Hospitality Asset Managers Association members said the fate of the hotel industry could hinge on lenders remaining flexible as both banks and borrowers seek to avoid the worst-case scenarios for investments.
REPORT FROM THE U.S.—Hotel investors are starting to get a sense of foreboding, based on a recent survey of the Hospitality Asset Managers Association’s membership and commentary from that group’s leadership.
Members of the group were recently asked to rank, on a scale of one to five (with five meaning “doomed”), how much trouble they would be in if lenders stop being flexible. In total, 76.2% answered a three or worse, indicating they are more than halfway to doom.
“There’s a fair amount of pain out there, or people are anticipating a fair amount of pain,” said Matt Arrants, EVP of Pinnacle Advisory and HAMA board member.
A third (33%) of respondents said they anticipate being forced into a sale or lender foreclosure on a property.
“To me, that’s a pretty staggering statistic when you think about it in terms of the number of hotels,” Arrants said. “Nobody likes to get into this situation, so people will go to great lengths to avoid (handing back the keys to lenders).”
Chad Sorensen, managing director and COO of CHMWarnick, said that figure is “sobering” for an industry that once expected or hoped for a quick recovery from the pandemic. He said the reality of how doomed some investments might be is being underreported in the survey.
“There’s a lot of denial that’s masked by optimism,” he said. “You continue to hear people trying to wish their way out of this.”
Kim Gauthier, SVP of HotelAVE, said some of that optimism is fueled by the fact that many so far have been able to successfully kick the can down the road.
“We haven’t seen it yet,” she said. “People were able to leverage (Paycheck Protection Program) loans, but now they’re exhausted. And as we go into winter, occupancies haven’t returned. In some places, like New York City, hotels are closing for good.”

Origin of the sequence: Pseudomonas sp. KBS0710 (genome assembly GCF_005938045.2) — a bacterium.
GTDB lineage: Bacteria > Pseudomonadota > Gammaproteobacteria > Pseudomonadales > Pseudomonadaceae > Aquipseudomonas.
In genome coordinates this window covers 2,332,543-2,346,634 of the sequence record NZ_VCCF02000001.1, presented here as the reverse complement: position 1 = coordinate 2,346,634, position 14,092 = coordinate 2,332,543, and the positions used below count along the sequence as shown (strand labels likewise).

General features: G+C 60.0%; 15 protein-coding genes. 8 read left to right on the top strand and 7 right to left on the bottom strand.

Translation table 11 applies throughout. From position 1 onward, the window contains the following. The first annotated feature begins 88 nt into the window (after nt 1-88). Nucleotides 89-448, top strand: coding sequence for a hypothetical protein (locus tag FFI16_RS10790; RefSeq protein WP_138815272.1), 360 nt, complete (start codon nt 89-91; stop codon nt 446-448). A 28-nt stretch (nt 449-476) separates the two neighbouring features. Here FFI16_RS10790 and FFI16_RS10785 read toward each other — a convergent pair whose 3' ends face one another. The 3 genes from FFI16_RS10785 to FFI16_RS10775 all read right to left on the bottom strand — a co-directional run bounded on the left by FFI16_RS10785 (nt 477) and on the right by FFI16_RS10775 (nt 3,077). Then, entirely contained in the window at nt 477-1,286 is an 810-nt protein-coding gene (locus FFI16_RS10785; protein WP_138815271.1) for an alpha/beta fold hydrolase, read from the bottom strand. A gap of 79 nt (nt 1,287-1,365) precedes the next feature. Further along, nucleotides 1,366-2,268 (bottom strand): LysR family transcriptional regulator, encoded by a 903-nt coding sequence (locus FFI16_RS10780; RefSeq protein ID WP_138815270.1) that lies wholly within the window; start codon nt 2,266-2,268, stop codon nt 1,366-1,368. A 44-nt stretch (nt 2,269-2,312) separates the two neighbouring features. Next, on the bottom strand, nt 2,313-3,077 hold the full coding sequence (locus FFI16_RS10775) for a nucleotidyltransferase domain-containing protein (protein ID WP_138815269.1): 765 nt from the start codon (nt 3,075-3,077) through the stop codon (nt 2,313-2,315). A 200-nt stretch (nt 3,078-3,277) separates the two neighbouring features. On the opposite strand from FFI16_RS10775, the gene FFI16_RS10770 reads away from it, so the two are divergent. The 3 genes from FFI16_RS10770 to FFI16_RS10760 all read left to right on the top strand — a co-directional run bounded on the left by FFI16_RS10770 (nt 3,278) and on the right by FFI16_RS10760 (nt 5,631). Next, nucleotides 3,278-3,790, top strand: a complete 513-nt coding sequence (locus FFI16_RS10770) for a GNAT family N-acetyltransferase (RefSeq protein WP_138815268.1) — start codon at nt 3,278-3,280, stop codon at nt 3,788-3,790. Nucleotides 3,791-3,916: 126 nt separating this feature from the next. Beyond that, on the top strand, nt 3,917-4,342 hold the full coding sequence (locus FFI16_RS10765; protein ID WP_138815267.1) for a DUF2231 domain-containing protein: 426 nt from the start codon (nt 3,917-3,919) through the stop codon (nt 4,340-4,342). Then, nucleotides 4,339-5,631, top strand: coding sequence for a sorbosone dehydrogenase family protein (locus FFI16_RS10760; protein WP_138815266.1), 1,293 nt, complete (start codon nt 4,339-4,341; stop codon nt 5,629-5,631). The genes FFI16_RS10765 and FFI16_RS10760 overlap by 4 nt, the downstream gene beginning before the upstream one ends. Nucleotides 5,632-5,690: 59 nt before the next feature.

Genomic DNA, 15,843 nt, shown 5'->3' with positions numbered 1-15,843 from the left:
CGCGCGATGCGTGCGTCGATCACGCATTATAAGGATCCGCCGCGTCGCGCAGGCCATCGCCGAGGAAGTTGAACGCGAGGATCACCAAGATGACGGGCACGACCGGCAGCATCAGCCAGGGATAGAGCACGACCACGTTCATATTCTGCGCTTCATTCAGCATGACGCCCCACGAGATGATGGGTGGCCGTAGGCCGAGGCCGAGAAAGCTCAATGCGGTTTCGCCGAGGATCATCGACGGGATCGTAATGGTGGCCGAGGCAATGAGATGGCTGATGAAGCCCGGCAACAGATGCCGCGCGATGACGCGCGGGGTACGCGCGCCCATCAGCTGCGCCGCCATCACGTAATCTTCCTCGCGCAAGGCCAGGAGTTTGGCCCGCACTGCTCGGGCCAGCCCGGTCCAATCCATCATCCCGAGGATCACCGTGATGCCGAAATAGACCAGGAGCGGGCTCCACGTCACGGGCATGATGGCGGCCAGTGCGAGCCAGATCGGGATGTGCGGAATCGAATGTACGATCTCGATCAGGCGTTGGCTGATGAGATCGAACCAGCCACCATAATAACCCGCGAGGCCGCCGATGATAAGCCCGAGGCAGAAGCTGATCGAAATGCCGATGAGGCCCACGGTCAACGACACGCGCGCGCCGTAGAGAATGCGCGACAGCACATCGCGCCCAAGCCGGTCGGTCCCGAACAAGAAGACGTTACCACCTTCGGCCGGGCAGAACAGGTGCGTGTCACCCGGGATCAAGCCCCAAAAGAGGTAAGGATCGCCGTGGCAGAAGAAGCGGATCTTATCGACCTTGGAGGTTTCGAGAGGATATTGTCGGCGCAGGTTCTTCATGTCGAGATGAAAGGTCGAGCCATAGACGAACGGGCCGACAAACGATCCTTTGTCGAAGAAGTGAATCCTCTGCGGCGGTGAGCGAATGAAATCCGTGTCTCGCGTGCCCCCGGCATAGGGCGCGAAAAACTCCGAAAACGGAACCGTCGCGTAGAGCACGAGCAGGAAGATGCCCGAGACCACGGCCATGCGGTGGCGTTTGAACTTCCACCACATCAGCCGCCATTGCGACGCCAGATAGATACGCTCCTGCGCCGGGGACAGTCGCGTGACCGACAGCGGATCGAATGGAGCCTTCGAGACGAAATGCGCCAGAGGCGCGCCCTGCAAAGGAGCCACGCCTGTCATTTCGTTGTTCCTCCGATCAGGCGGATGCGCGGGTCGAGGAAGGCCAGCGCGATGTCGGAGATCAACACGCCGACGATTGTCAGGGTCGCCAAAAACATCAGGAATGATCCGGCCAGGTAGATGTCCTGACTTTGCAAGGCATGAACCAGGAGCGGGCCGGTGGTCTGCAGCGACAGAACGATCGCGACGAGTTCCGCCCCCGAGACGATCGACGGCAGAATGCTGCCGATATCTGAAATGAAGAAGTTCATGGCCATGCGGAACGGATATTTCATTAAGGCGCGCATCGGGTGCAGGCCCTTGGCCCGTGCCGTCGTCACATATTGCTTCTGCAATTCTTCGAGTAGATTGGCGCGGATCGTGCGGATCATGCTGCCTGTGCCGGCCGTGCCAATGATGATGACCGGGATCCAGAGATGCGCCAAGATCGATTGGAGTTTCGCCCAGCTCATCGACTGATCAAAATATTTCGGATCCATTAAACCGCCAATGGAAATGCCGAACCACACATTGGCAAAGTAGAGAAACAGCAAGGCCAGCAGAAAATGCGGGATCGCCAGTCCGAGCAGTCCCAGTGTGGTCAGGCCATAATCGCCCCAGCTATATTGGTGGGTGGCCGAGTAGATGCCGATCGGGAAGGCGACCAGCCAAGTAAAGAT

The reality of the depth of the crisis is still unclear.
“We haven’t seen the levels in terms of how many hotels will go back yet or how many hotels will hit the market,” she said. “We haven’t hit that precipice yet. We haven’t seen the flood yet.”
Sorensen said hoteliers are going to have to embrace a higher degree of realism in the near future as budgets are formalized for 2021, particularly as brands release their own budget expectations.
“There’s going to be a whole psyche shift once we get through this budget process and into Q1 2021,” he said.
Arrants said that type of mental shift is difficult for hoteliers.
“It’s almost like the theory of motion,” he said. “We’re all in motion, going down this track, and then all of a sudden COVID hit. It’s really hard for us to stop or change our outlook. That holds for a lot of us. It takes a lot of discipline to really acknowledge the severity of the situation.”
Building a budget
One of the most difficult questions for hoteliers to answer is what should serve as the basis when building a 2021 budget. According to the fall survey, many are relying on performance from 2019 (38.8%) or some combination of metrics from 2019 and 2020 (24.3%).
Asked what timeframe they’re using for budget comparisons, many answered “none of the above,” which board members said is an indication that some are using true zero-base budgeting.
In early expectations for performance, HAMA members indicated full-service properties could feel a greater share of the pain, with 43.7% projecting a 45% to 60% year-over-year decline in revenue per available room and 29.1% expecting a 15% to 30% decline for the segment.
Comparatively, 13.6% expect a 45% to 60% decline for limited-service properties, and 35.9% expect a 15% to 30% decline.
Larry Trabulsi, EVP of CHMWarnick, said communicating with managers about their true needs has been difficult in this environment.
“We’ve been asking the management companies for some visibility for their cash needs for Q1 next year, and you’d think we were asking for the recipe for Coca Cola,” he said. “It’s been a world-class secret, whether they don’t want to tell us or they don’t have the resources. But we’re sitting here now in October and very few hotel companies have given guidance, even for Q1, on what cash payments are going to be.”
In terms of when RevPAR will return to pre-crisis levels, 41.8% expect 2023 to figures to be in line with 2019 levels, and 36.9% expect to hit that threshold in 2024. Respondents expect the recovery to be slower in top 25 markets in the U.S., with 44.7% expecting a return to 2019 RevPAR in 2024.